Getting Started with C# Programming

C# (C Sharp) is a Microsoft programming language created to compete with Java and C++. C# was developed in 2000 as an object oriented, multi-paradigm programming language within the .NET Framework (a programming library that comes with windows).

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C# has become popular over the years as an alternative to Java. Due to its ease of use and visual GUI programming through Visual Studio .NET, it is currently the 4th most searched programming language on search engines (after C / C++, Java, Python, and Visual Basic).

Getting Started

To start learning and developing C#, you need an IDE that can compile your C# applications. Visual Studio .NET, 2008, 2010, or Sharp Develop (free). The express version of Visual Studio is free.

First C# Program

The C# language is very similar to C++ and Java, borrowing elements from both. Every function in C# is in a class and they are all usually in their own namespace (this is for organizational purposes).

Remember that C# is case-sensitive, so be careful with how you type.

using System;
/*
This is a multi-line comment, it is not compiled or used by C# but for easy documentation, if you use "using System" then you don't have to type System.Console.WriteLine, and instead can type Console.WriteLine.
*/


public class MyCSharpClass
{
   public static void Main(string[] arguments)
   {
       // single line comment
       Console.WriteLine("Number of command line parameters = {0}", arguments.Length);
       for(int i = 0; i < arguments.Length; i++)
       {
           Console.WriteLine("Arg{0} = {1}", i, arguments[i]);
       }
   }
}

First we declare our own class called "MyCSharpClass" (you can make up a name). The static void Main is an important function that C# looks for in each program to know the starting point of each program (each program must have this).

string[] arguments is an array of strings (a list of strings), that are gathered from the command line arguments.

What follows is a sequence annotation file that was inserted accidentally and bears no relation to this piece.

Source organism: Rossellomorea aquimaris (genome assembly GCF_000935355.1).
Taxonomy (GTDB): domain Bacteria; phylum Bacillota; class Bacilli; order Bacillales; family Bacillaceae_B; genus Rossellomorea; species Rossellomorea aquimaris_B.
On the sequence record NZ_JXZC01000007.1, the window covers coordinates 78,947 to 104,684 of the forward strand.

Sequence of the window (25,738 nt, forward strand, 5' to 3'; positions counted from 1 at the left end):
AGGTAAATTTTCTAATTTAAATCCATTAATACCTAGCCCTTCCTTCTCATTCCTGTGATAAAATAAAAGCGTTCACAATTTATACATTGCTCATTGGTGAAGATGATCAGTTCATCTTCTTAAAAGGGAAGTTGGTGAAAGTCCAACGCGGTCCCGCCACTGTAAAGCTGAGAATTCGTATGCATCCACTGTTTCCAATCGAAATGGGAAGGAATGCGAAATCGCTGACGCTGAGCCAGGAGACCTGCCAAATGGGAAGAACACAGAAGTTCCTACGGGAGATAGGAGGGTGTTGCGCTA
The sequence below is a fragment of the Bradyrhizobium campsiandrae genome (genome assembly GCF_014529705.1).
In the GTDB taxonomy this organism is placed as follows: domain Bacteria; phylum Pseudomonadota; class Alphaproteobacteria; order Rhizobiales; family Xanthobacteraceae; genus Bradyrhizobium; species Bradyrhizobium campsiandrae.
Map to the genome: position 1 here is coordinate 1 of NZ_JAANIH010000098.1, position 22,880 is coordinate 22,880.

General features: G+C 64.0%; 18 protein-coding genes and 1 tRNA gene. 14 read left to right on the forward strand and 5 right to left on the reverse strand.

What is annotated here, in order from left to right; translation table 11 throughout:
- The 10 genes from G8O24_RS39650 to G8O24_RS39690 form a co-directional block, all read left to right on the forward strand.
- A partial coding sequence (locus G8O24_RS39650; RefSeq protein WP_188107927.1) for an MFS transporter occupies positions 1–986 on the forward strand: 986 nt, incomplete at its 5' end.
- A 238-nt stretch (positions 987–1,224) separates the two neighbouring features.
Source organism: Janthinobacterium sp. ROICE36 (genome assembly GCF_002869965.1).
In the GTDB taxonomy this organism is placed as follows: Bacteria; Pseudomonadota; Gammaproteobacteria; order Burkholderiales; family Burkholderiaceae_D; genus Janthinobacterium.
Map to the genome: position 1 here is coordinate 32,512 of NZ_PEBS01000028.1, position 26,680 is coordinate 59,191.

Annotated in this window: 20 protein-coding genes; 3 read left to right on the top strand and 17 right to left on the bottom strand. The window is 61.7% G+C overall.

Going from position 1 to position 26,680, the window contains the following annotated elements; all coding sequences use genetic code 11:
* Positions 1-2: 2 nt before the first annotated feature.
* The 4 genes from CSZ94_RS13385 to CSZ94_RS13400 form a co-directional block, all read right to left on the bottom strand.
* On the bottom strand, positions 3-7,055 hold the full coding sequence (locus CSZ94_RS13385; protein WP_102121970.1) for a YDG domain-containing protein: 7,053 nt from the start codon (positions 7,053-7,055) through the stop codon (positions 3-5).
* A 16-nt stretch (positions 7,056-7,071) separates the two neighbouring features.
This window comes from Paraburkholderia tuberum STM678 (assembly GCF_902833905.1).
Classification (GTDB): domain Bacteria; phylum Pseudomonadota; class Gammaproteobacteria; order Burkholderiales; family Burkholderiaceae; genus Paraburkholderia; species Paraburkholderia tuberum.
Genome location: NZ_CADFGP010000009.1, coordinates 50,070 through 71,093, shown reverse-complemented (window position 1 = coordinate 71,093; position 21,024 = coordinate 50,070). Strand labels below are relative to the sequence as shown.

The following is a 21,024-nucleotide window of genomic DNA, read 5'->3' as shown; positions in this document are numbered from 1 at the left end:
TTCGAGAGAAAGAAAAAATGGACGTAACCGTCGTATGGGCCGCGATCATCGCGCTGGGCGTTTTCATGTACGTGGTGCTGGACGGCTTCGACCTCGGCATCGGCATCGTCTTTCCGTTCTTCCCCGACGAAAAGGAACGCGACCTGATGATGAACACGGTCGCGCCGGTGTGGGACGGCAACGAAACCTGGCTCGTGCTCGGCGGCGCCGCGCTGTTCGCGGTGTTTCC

If your program is named "CoolSharp", then in command prompt you may type "CoolSharp parameter1 parameter2" and that list will contain "parameter1" for arguments[0] and "parameter2" for arguments[1].

Therefore, we loop through the arguments with a "for" loop. And display each argument in the command line. We use arguments.Length property to learn how many parameters the user entered in his console.

Give this a try after you compile an empty project with this source code (call it MyCSharpClass.cs).

int i, is an integer variable that is incremented in the for loop to keep track of how many loops we've made so far. The {0} and {1} are special keywords used to gather the second and third argument from a WriteLine() function.

Learning C#

If you're a beginner to programming C# is a good language to begin. If you constantly run examples, compile them, and edit them you will begin to understand why and how they work. Keep reading more tutorials like this one and check out our C# section.

You may also visit our C# forums and ask for help from experienced programmers that work for companies developing C# applications.

Tomescu Alin's picture

Good introductory article!

Good introductory article!

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Get Linux or die tryin'

Baran Ornarli's picture

Thanks alinush. I hope you

Thanks alinush. I hope you enjoyed it. I think you and I should write more C# tutorials.

Bob's picture

Thanks for this, I was

Thanks for this, I was wondering about C# recently.

Kyle's picture

Ah C# tutorials, really cool

Ah C# tutorials, really cool stuff.

Jake's picture

I'd like to see more indepth

I'd like to see more indepth tutorials on C# in the near future! :D.

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